So the second (and final) session I’m able to blog at the annual Virtual School Symposium was one of the research sessions, delivered by a fellow Michigander. The session was described as:
At-risk Elementary Students in a Hybrid Mathematics After School Program: A Service Learning Opportunity for College Students Using Free Online Resources
Robin K. Dickson, Michigan State University
At-risk fifth and sixth graders in an urban elementary school participated in an afterschool program that used free online resources to improve their understanding of critical mathematics concepts. Part of the First Serve Program of the Todd Martin Development Fund, Michigan State University honors students supported student use of a curriculum assembled by a talent development specialist. Data suggest that this unique collaboration increased access to mathematics for at-risk students.
Robin began the session with some background on African American students achievement, with a specific focus on males, looking at drop-out rates, graduation rates, post-secondary participation, etc.. She indicated that in her opinion the best option available to us now is not necessarily to increase school time, but to focus on what can be done outside of school time.
In describing the four ideas that kind of converged (i.e., time, computers, mentors and math) that also included the use of open resources – one of which was the PhET Interactive Simulations resource (http://phet.colorado.edu).
One of the main constraints to creating this kind of program is to make sure that it isn’t the same as school. This involves choice for the students. Project-wise, scalability is always an issue that needs to be taken into account.
The program ran from, I believe Robin said, 3:00pm to 6:00pm and the students would be involved in mathematics, physical activity (i.e., tennis) and life skills activities. The mentors involved in the program came from local universities and committed to three hours at a time in the program for three days a week. The project received some funding from the Todd Martin Development Fund.
At this point, Robin began to focus on the mathematics portion – as that was the portion she was responsible for. She created the content in a free course management system (CMS) called EDU20 – which is a very basic, but quite functional, open source CMS. The mentors would work with the students as they moved through the curriculum, and Robin seemed to perform the role of “online teacher” (for lack of a better way to describe it).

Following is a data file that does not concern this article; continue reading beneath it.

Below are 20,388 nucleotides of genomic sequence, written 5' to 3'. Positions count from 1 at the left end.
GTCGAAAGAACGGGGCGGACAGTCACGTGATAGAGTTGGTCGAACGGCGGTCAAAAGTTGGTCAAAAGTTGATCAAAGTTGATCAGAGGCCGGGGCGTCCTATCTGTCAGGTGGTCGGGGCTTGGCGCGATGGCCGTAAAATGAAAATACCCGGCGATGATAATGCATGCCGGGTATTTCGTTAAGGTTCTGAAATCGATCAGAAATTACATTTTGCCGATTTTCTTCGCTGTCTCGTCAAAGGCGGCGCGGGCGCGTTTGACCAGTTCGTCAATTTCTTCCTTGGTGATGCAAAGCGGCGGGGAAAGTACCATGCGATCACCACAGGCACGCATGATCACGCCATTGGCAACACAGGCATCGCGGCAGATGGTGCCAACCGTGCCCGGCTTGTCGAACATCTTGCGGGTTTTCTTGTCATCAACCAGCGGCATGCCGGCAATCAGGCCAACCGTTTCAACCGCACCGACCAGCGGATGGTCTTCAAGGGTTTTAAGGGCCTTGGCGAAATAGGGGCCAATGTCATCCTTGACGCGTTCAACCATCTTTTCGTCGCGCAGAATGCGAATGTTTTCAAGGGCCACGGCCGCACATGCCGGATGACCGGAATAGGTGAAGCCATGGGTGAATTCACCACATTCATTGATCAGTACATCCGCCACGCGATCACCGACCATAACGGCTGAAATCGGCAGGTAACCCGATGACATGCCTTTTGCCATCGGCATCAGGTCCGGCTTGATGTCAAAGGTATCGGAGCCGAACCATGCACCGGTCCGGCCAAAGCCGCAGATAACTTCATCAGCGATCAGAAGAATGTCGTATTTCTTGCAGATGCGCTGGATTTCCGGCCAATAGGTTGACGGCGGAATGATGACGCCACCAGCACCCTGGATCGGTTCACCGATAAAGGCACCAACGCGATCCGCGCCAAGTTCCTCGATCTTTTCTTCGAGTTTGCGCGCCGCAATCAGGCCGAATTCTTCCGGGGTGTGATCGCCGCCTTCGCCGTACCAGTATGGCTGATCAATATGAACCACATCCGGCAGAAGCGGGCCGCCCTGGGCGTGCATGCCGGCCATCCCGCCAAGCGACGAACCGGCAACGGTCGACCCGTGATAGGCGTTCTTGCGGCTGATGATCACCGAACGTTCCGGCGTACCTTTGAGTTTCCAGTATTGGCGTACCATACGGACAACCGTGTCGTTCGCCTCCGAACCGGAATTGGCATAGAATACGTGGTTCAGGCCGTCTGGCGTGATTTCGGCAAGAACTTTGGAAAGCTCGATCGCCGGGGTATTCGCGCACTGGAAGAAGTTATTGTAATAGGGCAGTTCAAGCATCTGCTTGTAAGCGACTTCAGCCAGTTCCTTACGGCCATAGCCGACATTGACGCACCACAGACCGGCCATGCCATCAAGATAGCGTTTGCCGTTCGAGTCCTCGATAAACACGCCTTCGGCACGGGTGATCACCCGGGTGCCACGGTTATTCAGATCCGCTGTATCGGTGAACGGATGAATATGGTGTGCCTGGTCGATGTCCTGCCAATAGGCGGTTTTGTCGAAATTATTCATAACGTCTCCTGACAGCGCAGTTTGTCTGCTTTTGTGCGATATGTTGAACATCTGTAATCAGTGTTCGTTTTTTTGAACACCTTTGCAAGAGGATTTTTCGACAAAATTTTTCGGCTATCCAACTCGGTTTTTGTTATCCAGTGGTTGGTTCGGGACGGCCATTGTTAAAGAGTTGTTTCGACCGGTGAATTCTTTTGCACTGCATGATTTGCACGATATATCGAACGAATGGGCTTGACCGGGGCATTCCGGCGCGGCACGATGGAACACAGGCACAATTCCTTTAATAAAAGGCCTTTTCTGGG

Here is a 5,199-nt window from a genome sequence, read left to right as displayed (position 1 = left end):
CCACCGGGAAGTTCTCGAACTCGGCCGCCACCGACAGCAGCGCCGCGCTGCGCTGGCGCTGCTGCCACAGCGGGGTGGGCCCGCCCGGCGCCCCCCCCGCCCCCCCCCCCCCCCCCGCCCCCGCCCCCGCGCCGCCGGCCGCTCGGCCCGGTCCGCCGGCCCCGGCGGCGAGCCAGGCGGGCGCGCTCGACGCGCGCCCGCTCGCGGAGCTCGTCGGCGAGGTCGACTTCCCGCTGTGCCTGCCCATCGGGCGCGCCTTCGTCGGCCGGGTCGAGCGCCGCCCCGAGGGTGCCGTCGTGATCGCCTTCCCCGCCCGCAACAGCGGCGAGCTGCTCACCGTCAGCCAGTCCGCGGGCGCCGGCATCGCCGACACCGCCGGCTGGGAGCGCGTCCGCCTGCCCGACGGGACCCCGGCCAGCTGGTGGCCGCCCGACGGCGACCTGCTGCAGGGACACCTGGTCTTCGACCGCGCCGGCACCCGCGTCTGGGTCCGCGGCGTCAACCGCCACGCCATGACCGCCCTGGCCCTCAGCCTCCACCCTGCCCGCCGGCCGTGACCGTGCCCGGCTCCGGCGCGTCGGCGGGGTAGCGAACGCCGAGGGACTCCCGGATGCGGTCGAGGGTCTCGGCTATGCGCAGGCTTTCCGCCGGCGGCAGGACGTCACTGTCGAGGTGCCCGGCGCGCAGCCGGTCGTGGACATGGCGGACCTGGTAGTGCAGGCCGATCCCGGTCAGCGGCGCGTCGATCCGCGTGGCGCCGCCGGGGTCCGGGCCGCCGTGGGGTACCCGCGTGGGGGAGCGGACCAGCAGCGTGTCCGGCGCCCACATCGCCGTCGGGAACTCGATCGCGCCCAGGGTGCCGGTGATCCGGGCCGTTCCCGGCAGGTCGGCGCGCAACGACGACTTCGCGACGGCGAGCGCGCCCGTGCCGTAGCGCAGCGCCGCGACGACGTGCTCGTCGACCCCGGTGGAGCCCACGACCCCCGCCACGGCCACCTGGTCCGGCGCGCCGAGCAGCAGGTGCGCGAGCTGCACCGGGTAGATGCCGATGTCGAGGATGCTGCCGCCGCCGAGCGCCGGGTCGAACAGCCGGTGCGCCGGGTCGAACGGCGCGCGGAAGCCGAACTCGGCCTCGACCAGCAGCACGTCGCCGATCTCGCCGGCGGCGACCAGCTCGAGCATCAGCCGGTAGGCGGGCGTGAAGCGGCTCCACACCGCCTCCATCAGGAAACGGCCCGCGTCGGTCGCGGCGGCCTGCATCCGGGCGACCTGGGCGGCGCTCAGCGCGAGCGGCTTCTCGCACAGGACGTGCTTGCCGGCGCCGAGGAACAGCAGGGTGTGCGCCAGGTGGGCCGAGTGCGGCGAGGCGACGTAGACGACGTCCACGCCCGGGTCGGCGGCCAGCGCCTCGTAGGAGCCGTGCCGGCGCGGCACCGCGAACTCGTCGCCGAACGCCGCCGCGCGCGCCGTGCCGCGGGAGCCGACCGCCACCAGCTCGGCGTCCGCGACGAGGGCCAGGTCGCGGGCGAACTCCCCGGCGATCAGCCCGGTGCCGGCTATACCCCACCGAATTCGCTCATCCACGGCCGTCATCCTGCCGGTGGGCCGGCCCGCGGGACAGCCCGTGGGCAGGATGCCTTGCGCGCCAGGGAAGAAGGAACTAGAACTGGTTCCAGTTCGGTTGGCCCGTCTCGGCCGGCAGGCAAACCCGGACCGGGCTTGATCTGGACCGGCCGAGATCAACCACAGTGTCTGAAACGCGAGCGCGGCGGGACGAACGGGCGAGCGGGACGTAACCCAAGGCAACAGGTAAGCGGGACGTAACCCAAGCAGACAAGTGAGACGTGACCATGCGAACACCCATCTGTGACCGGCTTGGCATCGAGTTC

The evaluation of the project used a pre-test and post-test model. Robin mentioned that while the mentors were supposed to help the students locate the quiz,they weren’t supposed to help them complete the quiz – although some did (and this was a bigger problem during the pre-test, at least that was the appearance based on Robin’s discussion).
While the overall difference between pre-test and post-test was only about a 4%-5% gain, the data broken down into the eleven students that completed both the pre-test and post-test was quite interesting. Four of the students posted losses, which may be accounted for the fact that Robin stressed to the mentors at a greater level not to help the students complete the test. There was one that showed no difference. There were seven that showed an increase between pre-test and post-test, including two that had 40%+ gains. While not part of their evaluation model, I would have been quite interested in there was data to drill down on those seven students – and particularly the two 40%+ gainers – to find out what factors contributed to their success.
Some of the limitations that came out during the question and discussion period included the fact that while there were 19 mentors identified from the post-secondary institution, there were only a handful that were reliable – although there were generally four or five in the laboratory at any given time, which was often a one-to-one ratio with the K-12 students.